HISTORY LESSON: April 19, 1775 ‘The last of the first’: Minutemen were first to fight for American independence
Published 9:15 am Wednesday, May 29, 2019
Dr. Joseph Warren has sent Paul Revere on a northern route and William Dawes Jr. on a southern route to warn the countryside that the “Regulars were out.”
Gen. Thomas Gage had secretly planned to send 800 British troops to arrest Samuel Adams and John Hancock (who were hiding outside of Lexington) and to destroy the supplies and equipment the Minutemen had stored at the James Barrett farm outside of Concord.
From Boston, it was 12 miles to Lexington and six more miles to Concord.
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Despite secret British planning, word of the march became known to many people in Boston. Revere warned the countryside, Adams and Hancock, but was captured three miles outside Lexington, on his way to Concord, by a British patrol.
Dawes was thrown by his horse and safely returned to Lexington. A third man, Dr. Samuel Prescott, had been courting a lady in Lexington and joined Revere and Dawes outside Lexington. Prescott finished their assigned rides (three miles).
Capt. John Parker had William Diamond beat the call to arms on his drum. At 1 a.m., Parker assembled 130 Minutemen on the Lexington green.
That night, April 18, 1775, was chilly in Lexington. The men stamped their feet and blew their breaths on their hands. At 2 a.m. on April 19, Parker dismissed the company, believing Revere’s warning to be false. If a British army came, Diamond would summon them with his drum.
Around dawn (5 a.m.), the Minutemen assembled a second time on the two-acre triangular green. There were 77 of them. Many had gone back to bed or had stayed too long at John Buckman’s Tavern. The Massachusetts Minutemen were blocking the line of march the British intended to take.
Major John Pitcairn of the British Royal Marines called out to Parker and the Minutemen, “Lay down your arms, you damned rebels, and disperse!”
Parker had told his colonial volunteers to, “Stand your ground. Don’t fire unless fired on. But if they want to have a war, let it begin here.”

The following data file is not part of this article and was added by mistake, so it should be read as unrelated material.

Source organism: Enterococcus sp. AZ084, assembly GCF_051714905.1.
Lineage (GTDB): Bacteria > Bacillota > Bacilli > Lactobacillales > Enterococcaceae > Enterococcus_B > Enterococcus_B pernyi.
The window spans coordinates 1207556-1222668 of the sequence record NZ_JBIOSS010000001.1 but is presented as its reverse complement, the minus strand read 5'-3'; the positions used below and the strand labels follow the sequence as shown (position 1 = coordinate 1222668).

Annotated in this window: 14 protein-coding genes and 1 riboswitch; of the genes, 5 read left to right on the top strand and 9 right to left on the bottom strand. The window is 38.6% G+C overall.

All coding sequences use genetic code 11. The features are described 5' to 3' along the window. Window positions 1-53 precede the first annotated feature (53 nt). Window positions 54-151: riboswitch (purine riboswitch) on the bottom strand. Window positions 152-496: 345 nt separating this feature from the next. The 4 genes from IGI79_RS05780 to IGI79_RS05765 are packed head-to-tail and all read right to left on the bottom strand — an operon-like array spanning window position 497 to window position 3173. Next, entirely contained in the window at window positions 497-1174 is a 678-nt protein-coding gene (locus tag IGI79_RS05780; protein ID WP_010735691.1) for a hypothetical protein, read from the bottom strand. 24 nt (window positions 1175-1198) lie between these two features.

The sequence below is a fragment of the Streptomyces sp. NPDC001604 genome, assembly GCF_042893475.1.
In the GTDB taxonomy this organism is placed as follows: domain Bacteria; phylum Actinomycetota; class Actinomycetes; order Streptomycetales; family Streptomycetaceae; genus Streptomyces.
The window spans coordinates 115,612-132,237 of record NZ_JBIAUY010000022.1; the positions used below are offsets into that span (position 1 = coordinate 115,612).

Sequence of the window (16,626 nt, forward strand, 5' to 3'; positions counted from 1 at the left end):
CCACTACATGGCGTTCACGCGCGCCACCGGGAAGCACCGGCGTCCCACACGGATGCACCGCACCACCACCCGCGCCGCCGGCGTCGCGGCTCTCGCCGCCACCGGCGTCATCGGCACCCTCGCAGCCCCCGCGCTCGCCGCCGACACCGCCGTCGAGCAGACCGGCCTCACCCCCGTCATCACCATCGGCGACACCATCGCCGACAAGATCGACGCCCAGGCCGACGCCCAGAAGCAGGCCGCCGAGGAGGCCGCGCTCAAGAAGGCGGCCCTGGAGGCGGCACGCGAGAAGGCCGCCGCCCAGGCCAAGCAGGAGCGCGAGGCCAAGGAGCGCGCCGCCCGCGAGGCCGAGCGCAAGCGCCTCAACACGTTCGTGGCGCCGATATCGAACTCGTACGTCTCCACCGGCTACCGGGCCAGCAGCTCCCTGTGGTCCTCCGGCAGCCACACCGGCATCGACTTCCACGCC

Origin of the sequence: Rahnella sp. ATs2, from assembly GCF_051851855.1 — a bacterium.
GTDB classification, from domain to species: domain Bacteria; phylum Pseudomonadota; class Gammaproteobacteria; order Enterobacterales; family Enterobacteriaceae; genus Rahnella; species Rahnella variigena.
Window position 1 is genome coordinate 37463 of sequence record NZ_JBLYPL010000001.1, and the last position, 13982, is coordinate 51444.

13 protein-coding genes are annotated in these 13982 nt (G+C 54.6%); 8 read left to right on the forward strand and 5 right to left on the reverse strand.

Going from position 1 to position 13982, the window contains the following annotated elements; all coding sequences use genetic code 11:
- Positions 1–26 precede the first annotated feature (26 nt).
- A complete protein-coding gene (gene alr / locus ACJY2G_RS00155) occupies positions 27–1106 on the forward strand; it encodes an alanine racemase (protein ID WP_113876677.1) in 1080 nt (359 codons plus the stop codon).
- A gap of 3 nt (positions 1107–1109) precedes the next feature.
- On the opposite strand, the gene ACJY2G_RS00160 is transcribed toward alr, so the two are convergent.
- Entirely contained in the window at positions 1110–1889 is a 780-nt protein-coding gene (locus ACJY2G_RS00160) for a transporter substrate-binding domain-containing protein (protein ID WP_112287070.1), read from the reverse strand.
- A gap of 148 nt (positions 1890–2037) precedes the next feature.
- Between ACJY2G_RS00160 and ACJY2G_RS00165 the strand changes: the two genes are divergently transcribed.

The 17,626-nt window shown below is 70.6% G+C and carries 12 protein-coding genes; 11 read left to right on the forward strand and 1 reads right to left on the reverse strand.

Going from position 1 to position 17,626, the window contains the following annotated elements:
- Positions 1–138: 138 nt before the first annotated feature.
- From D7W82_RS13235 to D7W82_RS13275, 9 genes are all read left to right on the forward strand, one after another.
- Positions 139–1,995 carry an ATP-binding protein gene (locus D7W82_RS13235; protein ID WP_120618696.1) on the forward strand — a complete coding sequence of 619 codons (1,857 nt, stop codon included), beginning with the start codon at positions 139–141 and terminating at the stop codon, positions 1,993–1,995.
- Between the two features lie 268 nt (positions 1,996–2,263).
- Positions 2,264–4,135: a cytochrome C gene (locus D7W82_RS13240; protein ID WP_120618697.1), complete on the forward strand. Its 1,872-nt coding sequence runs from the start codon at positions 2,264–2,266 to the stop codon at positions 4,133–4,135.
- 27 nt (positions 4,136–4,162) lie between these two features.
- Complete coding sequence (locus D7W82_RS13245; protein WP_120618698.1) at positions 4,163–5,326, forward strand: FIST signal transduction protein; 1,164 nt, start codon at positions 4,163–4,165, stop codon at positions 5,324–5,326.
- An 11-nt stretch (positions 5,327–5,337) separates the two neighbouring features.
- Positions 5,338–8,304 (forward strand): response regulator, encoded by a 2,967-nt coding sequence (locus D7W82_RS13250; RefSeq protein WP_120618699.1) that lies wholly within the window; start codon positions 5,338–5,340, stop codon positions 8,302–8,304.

With both officers telling their men not to fire, the Minutemen began moving out of the British force’s path of march, but held on to their muskets.
Someone in the village vicinity (not in either army) fired a shot. Pitcairn tried to preserve order, but could not restrain his men from firing at the Minutemen. Only eight Minutemen actually fired at the British force. The British troops were told to fill their cartridge boxes and be prepared to march to Concord. The British fired a victory volley and shouted out three “huzzas” (cheers).
Eight Minutemen lay dead and 10 were wounded. One British soldier was wounded and Pitcairn’s horse had been grazed twice.
The dead Minutemen were buried in a large trench in the graveyard. The trench was covered with dirt clods and then pine and oak branches so the British would think, on their way back, that the graves were a large brush pile.
There were nine Harringtons on Lexington green that morning. Among the nine was a teenage fifer, Jonathan Harrington. He was born in Lexington on July 8, 1757 and, after the opening skirmishes of the war, he left the military and became a farmer.
In 1850, Concord, Massachusetts, held a patriotic celebration and honored the only living five from that Wednesday, April 19, in 1775.
Four of those five passed away and Jonathan Harrington was the last American left of those Minutemen of Lexington-Concord fame.
An era ended on March 28, 1854, when Jonathan died at age 96. He had fathered seven children and survived five of them. He was the last of the Minutemen whose conflict led to the formation of the nation called the United States.
The Revolutionary War was fought between 1775-1783. There were 290,000 Patriot participants and 9,000 deaths that occurred in service. The last Revolutionary veteran was Daniel F. Bakeman, an American soldier who died April 5, 1869, at age 109.
All of these Minutemen had vowed to pick up arms at a moment’s notice if British troops had approached. They had no blue and buff-colored uniforms. They were not paid as Minutemen. They had known responsibilities to their wives and children. Economic priorities related to their shops and farms reduced their wartime availability. However, those Minutemen made an investment in freedom that morning on the village green in Lexington, Massachusetts.
— Bob Leith is a retired Ohio University Southern and Shawnee State history professor